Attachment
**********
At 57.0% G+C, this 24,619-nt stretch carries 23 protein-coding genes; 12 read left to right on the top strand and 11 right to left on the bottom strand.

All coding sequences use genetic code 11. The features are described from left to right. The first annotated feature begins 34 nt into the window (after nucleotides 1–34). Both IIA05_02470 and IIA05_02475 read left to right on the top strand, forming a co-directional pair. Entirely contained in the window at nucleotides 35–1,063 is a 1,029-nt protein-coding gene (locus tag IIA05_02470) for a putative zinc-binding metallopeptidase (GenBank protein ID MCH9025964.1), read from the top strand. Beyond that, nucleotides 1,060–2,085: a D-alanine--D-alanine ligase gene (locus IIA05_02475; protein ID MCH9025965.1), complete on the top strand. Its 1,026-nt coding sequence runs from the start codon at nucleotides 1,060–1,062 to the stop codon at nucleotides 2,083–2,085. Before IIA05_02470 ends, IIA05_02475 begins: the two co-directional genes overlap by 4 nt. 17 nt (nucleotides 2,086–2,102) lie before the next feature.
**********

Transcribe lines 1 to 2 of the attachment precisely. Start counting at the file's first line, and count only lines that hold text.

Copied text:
At 57.0% G+C, this 24,619-nt stretch carries 23 protein-coding genes; 12 read left to right on the top strand and 11 right to left on the bottom strand.

All coding sequences use genetic code 11. The features are described from left to right. The first annotated feature begins 34 nt into the window (after nucleotides 1–34). Both IIA05_02470 and IIA05_02475 read left to right on the top strand, forming a co-directional pair. Entirely contained in the window at nucleotides 35–1,063 is a 1,029-nt protein-coding gene (locus tag IIA05_02470) for a putative zinc-binding metallopeptidase (GenBank protein ID MCH9025964.1), read from the top strand. Beyond that, nucleotides 1,060–2,085: a D-alanine--D-alanine ligase gene (locus IIA05_02475; protein ID MCH9025965.1), complete on the top strand. Its 1,026-nt coding sequence runs from the start codon at nucleotides 1,060–1,062 to the stop codon at nucleotides 2,083–2,085. Before IIA05_02470 ends, IIA05_02475 begins: the two co-directional genes overlap by 4 nt. 17 nt (nucleotides 2,086–2,102) lie before the next feature.